Foreword Reviews - - Contents - by Matt Suther­land

TIME’S UP! A Mem­oir of the Amer­i­can Cen­tury Robert Cabot, Mcpher­son & Com­pany (JAN­UARY) Hard­cover $25 (302pp), 978-1-62054-036-7

Ge­orge Wash­ing­ton and Thomas Jef­fer­son owned slaves and slept around. Whether those not-so-small pec­ca­dil­loes take away from their role in form­ing this coun­try is a mat­ter of de­bate. But the larger point is that no one es­capes this life with­out com­mit­ting some sin.

In Time’s Up: A Mem­oir of the Amer­i­can Cen­tury, Robert Cabot be­gins by fes­s­ing up to some egre­gious be­hav­ior from his an­ces­tors. The first Cabot, John, ar­rived in Salem in 1700 and quickly suc­ceeded as a sea­far­ing merchant. His de­scen­dants con­tin­ued the fam­ily trade while branch­ing out “into the very prof­itable busi­nesses of le­gal­ized piracy, the slave trade, the rum trade, the Chi­nese opium trade, and well-cho­sen mar­riages,” he writes, be­tray­ing a sin­cere amount of con­tri­tion for the source of his fam­ily’s wealth.

Well into his nineties, Cabot re­counts his ex­tra­or­di­nary years work­ing in the Ex­ec­u­tive Of­fices of the Tru­man ad­min­is­tra­tions, for the State Depart­ment in the Marshall Plan years, and then in Bangkok man­ag­ing a sprawl­ing US aid pro­gram af­ter re­sign­ing from govern­ment ser­vice of US for­eign poli­cies. His work and sub­se­quent trav­els found him in Kabul, Kun­jerab, Moscow, An­dalu­cia, Pe­shawar, Chaing Mai, Al­giers, L’ile Rousse, Naples, Bas­tia, Be­san­con, Paris, Cam­bo­dia, Laos, and many other lo­cales.

A splen­did feat of po­lit­i­cal and his­tor­i­cal stor­ry­telling, this project will also will be re­mem­bered for Cabot’s lamen­ta­tions about white priv­i­lege, colo­nial­ism, im­pe­ri­al­ism, en­vi­ron­men­tal destruc­tion, and the US’S trou­bling en­thu­si­asm for war.

SAKEPEDIA A Non-tra­di­tional Guide to Ja­pan’s Tra­di­tional Bev­er­age

It is easy to for­get that as re­cently as twenty-five years ago, Amer­ica’s drink­ing habits were any­thing but crafty and ad­ven­tur­ous. We were a Bud coun­try, we liked our cock­tails old-school, and the lit­tle wine we drank was of the Gallo Hearty Bur­gundy or sweet Ger­man Ries­ling va­ri­ety. My, how things have changed.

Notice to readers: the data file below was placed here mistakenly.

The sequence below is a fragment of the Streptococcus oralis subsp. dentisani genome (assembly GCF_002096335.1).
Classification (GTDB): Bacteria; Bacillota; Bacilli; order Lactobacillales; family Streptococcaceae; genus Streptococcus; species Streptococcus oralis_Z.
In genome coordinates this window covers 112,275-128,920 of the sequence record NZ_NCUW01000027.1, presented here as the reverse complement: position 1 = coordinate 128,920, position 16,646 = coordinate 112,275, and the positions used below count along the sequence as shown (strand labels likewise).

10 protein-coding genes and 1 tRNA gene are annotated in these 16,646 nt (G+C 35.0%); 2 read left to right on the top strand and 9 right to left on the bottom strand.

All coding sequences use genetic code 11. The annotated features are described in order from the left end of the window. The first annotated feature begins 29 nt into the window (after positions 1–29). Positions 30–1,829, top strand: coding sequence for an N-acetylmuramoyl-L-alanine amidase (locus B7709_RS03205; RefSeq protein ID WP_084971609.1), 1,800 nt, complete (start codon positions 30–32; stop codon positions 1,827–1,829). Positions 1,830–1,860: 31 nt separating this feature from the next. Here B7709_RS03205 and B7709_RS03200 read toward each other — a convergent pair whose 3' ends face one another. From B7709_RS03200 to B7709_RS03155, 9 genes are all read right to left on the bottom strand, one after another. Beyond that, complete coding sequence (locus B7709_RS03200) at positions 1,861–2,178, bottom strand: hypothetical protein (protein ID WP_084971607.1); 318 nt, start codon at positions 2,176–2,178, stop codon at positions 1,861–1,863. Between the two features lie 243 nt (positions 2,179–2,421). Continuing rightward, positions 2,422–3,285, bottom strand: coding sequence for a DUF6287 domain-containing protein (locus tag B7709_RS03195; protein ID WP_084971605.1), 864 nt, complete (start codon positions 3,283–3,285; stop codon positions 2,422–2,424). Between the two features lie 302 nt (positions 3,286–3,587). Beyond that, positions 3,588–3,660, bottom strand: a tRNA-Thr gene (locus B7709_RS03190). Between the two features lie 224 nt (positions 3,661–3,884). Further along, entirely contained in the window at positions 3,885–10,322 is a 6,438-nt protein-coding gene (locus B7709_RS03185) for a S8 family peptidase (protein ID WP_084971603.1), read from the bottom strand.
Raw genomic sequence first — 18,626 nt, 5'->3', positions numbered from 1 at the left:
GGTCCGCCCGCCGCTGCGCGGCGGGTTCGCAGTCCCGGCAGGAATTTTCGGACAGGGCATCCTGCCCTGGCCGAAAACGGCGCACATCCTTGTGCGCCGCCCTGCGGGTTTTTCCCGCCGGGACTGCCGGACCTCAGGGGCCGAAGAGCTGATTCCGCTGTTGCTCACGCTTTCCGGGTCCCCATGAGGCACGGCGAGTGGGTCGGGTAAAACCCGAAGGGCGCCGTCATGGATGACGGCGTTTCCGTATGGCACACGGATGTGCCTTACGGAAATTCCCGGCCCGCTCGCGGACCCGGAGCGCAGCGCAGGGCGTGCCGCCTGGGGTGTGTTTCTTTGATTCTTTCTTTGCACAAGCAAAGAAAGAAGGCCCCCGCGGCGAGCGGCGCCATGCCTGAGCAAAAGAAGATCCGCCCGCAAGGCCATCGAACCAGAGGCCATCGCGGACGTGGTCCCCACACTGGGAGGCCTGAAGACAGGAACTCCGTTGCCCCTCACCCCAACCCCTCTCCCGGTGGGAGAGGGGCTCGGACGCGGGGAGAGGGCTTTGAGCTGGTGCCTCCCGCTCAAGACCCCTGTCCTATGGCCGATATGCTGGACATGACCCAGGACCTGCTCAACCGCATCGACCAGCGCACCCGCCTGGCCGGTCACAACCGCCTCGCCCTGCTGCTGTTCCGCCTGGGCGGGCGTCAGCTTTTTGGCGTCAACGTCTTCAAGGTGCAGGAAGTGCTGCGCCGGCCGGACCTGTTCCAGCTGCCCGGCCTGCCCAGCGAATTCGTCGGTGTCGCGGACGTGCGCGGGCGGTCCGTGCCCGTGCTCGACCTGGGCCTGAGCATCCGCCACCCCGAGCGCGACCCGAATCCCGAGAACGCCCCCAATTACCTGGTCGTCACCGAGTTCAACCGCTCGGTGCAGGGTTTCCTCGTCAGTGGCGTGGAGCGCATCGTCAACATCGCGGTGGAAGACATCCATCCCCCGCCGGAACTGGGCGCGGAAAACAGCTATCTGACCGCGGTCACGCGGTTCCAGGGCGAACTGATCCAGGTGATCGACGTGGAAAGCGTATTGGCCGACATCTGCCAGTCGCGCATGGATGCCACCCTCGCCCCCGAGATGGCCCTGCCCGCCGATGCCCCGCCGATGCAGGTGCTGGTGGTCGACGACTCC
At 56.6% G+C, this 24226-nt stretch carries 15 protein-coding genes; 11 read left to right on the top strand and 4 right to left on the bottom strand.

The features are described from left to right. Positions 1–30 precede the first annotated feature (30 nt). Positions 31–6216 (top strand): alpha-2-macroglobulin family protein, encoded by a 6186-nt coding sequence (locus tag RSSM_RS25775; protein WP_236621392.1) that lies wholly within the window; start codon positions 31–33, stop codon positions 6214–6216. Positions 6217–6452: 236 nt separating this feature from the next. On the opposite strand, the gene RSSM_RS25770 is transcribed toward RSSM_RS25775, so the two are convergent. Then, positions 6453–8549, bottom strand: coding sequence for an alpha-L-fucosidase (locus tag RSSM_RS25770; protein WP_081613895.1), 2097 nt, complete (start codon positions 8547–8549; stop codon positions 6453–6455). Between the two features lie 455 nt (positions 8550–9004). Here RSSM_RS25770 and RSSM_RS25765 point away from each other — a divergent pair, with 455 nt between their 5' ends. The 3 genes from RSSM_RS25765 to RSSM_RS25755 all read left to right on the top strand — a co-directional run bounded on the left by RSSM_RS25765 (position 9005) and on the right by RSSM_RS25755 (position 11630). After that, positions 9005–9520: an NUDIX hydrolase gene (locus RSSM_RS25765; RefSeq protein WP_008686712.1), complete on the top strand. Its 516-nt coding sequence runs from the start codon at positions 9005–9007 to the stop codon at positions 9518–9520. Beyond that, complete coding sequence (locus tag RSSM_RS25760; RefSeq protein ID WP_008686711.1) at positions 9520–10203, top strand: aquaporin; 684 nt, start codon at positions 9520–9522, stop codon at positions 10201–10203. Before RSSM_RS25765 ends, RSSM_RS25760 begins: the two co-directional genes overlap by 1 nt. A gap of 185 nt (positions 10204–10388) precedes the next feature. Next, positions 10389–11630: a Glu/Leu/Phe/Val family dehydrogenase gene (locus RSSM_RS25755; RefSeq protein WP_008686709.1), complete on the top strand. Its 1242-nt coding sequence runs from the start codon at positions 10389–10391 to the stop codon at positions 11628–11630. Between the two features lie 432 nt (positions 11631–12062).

If you’re an early adopter of the na­tion’s next cool ine­bri­at­ing bev­er­age, you might just find your­self im­bib­ing ul­tra­premium sake made from Mikin­ishiki, an heir­loom rice grown in the Okayama pre­fec­ture of Ja­pan. You’ll note the el­e­gant bal­ance of tart­ness and sweet­ness, sour cherry and cit­rus fla­vors, all sheathed in a de­cep­tively rich, even heavy mouth­feel. You’ll ask for an­other glass.

Stylis­ti­cally, sake ap­peals to both wine and beer drinkers, and the keen ob­servers among us will have al­ready no­ticed an in­creas­ing num­ber of sake bars and trendy wa­ter­ing holes fea­tur­ing a boun­ti­ful se­lec­tion of the fer­mented rice bev­er­age. In­deed, all the parts are in place for a sake ex­plo­sion in the US, in­clud­ing the re­lease of Sakepedia: A Non-tra­di­tional Guide to Ja­pan’s Tra­di­tional Bev­er­age. A cer­ti­fied sake som­me­lier, Jeff Ci­o­letti does jus­tice to sake’s long his­tory in Ja­pan be­fore turn­ing to pro­duc­tion meth­ods, tast­ing notes, and the in­side-base­ball know-how to keep you in the good graces of the ar­ti­sanal sake crowd.

THE HID­DEN HIS­TORY OF ELVES & DWARFS Avatars of In­vis­i­ble Realms

Do they ex­ist? What are they hid­ing from? Did one of those lit­tle suck­ers take my beloved stuffed teddy bear when I was three? These are the burn­ing elf and dwarf ques­tions keep­ing wanna-be­liev­ers up at night, es­pe­cially in parts of north­ern Europe where most of the lit­tle-peo­ple leg­ends orig­i­nate. The Hid­den His­tory of Elves and Dwarfs just might move the ev­i­den­tiary nee­dle a bit fur­ther.

A for­mer pro­fes­sor of me­dieval lit­er­a­ture and civ­i­liza­tion, Claude Le­cou­teux’s deep dive into the ear­li­est folk­lore re­veals that elves and dwarfs were orig­i­nally thought of as the same crea­tures, only to evolve into dif­fer­ent be­ings with unique skills. The sub­se­quent cen­turies and mythol­o­giz­ers brought us gob­lins, brown­ies, sprites, fauns, satyrs, lep­rechauns, duses, and all man­ner of lit­tle mis­chief mak­ers.